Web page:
New Zealand’s government has reviewed the electricity sector frequently since the 1970s and significant changes have been made to develop the sector’s performance.
In the 1980s, the sector was partially privatised to improve competition, and a light-handed regulatory regime was developed. These changes were desperately needed in a moribund sector.
By the 2000s, concerns about industry performance and self-governance arrangements meant further improvements were made, like developing new regulations and improving market competition to limit retail prices. A more formal regulatory regime was put in place.
The latest 13-month review investigated concerns about how prices are set within the electricity sector and whether its structure is contributing to the problem of energy affordability.
The review is unique as it tackles the need for electricity prices to be fair and affordable, not just efficient or competitive.
In particular, the review investigated whether the current electricity market delivered a fair and equitable price to residential consumers and considered what enhancements could be made to future-proof the sector and its governance structures.
The focus on the consumer is something the BusinessNZ Energy Council (BEC) supports. BEC favors a more competitive electricity market that delivers improved outcomes for all Kiwis.
But understanding the conceptual gap between what the market can reasonably be expected to deliver, and the outcomes the Panel wishes to achieve speaks to the identification of problems and the allocation of appropriate, matching solutions.
Even with cost-reflective, efficient prices, outcomes can emerge that are undesirable for some consumer groups.
Many of the Electricity Price Review’s (EPR) recommendations released this month are relatively straight-forward fixes, like phasing out low fixed charge tariff regulations. Things like establishing a consumer advocacy council, setting up a fund to help households in energy hardship become more energy-efficient and offering extra financial support for households in energy hardship are all no-brainers.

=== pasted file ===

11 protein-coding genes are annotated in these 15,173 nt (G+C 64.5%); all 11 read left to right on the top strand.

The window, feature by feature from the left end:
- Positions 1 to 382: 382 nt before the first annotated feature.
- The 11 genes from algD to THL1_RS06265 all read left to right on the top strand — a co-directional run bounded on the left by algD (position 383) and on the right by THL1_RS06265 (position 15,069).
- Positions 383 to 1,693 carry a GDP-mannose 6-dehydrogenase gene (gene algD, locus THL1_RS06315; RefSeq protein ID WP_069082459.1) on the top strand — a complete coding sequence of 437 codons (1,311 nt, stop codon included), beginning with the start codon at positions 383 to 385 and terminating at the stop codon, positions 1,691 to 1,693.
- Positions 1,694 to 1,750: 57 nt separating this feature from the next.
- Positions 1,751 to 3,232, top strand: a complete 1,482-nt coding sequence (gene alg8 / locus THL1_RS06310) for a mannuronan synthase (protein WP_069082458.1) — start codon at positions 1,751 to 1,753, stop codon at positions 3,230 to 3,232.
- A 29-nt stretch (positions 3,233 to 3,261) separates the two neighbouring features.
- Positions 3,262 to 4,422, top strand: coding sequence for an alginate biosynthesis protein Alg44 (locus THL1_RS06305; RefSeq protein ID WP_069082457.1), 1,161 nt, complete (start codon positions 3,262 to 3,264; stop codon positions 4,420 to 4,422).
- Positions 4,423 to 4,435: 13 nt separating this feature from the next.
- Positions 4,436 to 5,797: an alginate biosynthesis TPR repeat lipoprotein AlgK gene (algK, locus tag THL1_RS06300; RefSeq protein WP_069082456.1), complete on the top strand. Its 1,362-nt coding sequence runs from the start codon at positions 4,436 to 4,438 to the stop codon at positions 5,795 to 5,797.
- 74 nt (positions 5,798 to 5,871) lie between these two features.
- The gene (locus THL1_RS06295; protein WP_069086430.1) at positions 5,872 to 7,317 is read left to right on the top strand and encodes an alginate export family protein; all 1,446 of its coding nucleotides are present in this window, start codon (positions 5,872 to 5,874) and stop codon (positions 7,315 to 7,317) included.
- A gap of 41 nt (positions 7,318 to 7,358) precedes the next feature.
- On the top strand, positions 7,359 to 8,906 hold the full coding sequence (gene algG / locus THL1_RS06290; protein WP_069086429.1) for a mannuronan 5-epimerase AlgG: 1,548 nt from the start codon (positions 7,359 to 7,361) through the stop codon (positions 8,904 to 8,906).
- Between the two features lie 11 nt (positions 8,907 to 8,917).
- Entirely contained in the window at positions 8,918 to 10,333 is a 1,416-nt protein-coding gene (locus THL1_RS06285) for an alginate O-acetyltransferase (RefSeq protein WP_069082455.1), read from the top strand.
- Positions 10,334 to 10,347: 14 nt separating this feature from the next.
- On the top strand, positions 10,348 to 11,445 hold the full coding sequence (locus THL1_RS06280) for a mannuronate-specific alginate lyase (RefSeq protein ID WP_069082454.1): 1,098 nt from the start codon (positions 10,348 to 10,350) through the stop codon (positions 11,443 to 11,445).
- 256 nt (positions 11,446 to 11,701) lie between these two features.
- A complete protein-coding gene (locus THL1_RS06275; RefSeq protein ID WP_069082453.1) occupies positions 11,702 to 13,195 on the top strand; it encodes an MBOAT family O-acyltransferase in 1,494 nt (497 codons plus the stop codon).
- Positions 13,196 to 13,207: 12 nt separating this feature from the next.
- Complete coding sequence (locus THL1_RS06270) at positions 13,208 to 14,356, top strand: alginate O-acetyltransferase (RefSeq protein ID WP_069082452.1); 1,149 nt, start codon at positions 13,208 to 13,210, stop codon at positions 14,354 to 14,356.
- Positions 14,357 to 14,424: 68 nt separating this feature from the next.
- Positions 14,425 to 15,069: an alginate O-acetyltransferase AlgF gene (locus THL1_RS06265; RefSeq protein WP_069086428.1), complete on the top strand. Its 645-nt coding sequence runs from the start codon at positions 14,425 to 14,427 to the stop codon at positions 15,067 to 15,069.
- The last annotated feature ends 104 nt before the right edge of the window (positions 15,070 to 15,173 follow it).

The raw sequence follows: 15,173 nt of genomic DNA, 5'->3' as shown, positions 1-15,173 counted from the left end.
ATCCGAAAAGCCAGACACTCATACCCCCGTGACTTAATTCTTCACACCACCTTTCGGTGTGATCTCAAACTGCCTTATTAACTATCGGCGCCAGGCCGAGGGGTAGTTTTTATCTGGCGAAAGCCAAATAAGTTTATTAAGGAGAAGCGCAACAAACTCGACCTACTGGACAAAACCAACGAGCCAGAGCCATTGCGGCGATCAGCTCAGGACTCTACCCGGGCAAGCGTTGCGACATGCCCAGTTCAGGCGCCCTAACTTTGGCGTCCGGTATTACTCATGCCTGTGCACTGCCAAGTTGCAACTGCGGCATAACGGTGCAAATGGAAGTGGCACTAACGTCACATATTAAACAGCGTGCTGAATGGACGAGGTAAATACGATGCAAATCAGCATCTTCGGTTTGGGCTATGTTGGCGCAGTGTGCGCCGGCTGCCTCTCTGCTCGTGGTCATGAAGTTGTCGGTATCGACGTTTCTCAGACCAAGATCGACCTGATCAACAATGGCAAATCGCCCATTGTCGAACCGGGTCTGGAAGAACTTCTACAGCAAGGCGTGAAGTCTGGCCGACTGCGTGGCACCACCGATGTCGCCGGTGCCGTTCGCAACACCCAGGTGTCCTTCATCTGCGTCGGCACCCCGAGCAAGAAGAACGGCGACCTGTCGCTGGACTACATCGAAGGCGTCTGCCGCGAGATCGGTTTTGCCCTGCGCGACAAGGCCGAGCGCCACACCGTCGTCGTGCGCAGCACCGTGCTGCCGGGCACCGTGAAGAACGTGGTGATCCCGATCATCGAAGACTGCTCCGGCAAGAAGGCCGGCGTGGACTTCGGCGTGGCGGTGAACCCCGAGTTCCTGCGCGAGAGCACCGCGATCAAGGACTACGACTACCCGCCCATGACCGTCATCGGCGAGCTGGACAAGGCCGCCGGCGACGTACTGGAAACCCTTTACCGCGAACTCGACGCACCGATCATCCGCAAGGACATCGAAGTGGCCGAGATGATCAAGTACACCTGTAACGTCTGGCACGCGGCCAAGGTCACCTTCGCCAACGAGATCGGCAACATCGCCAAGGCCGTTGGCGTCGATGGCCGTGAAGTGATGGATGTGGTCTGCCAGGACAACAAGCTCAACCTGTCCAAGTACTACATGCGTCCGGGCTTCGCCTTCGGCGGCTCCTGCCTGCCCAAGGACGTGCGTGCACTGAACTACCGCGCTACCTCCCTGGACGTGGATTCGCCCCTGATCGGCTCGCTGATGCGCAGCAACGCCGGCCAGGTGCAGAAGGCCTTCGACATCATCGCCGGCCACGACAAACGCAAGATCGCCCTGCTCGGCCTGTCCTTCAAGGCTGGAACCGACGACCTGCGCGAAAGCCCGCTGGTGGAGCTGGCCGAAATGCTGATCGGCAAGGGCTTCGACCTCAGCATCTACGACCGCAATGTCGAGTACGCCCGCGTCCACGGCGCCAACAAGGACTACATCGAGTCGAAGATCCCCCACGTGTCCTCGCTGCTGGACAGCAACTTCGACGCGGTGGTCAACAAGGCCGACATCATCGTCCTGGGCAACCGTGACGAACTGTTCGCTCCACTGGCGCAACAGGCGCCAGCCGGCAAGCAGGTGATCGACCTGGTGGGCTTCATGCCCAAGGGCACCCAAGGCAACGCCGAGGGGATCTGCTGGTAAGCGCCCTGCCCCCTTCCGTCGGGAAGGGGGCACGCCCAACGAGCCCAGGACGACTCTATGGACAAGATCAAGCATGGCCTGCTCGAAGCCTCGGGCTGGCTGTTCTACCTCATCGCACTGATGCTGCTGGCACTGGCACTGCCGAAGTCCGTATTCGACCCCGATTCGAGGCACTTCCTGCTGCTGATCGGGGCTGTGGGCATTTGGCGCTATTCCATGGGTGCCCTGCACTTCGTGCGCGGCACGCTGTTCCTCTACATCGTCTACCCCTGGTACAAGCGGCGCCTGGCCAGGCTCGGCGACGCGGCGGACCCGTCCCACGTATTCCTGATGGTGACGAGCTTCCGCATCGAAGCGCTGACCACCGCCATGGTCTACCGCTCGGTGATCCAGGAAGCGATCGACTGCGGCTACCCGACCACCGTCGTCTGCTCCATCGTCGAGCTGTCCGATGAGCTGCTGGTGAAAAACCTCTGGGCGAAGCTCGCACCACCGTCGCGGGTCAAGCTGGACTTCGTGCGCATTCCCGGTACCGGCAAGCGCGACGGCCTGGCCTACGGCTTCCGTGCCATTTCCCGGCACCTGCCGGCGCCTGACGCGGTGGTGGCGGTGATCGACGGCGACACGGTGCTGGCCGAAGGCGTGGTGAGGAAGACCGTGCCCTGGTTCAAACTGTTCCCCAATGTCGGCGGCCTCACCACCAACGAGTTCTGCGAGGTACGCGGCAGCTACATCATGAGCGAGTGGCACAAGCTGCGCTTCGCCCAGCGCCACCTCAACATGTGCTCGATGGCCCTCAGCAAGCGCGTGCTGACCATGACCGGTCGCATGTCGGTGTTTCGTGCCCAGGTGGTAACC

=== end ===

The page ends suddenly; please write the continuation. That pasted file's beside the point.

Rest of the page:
The decision to establish a consumer advisory council, and to direct the Electricity Authority and Commerce Commission to listen more to customers’ views will ensure the consumer’s voice is heard.
However, some recommendations, many related to the wholesale market, are not easy fixes and must be carefully considered.
If there were easy solutions, they would have already been implemented. Without care, some of the fixes could have outcomes that run counter to the Government’s desire to hold electricity prices down and reduce energy hardship.
The EPR concluded that there are no obvious signs of excessive profits being taken by companies operating in the electricity sector, and that the sector’s structure is not a significant contributor to the issue of energy hardship, which remains a serious issue. We agree.
But markets can always be more competitive. A competitive electricity market is a desirable objective and a strategy of mostly using competitive tools to deliver on it an appropriate one.
It is also appropriate that the Electricity Authority be tasked with the delivery of many of the recommendations.
The Authority already has several initiatives underway to address many of the EPR recommendations like improving access to information and data, enabling new technologies and business models across the electricity sector and enhancing competition.
Any changes should improve New Zealand’s Energy Trilemma performance of balancing energy security, affordability and environmental sustainability.
Incentives to invest and to create an affordable, secure electricity system do not come from the passing of laws or regulations, or from Government Policy Statements but from clear, predictable and stable regulatory and investment environments. The price all consumers pay for their electricity is primarily determined by the wholesale market.
Without clear policy, the Government’s desire to transition smoothly to a low carbon future, supported by a growing role for renewable electricity might be more difficult. Increased transparency will help restore confidence that consumers are not paying more for their electricity than they need to.
In addition, steps taken need to be mindful of wider factors outside of the electricity market, like implications of a tight gas market, the likely increase in carbon prices, uncertainty around the consenting of renewable electricity generation projects and water reforms.
Overburdening the Electricity Commission with multiple and conflicting objectives led to the establishment of the Electricity Authority.
Caution is required – any work on the sector’s governance and purpose must identify clear problems. Any outcome must be an institution independent of government if it is to retain the confidence of market participants.
We look forward to working with the Government and the Electricity Authority as its recommendations are developed and implemented.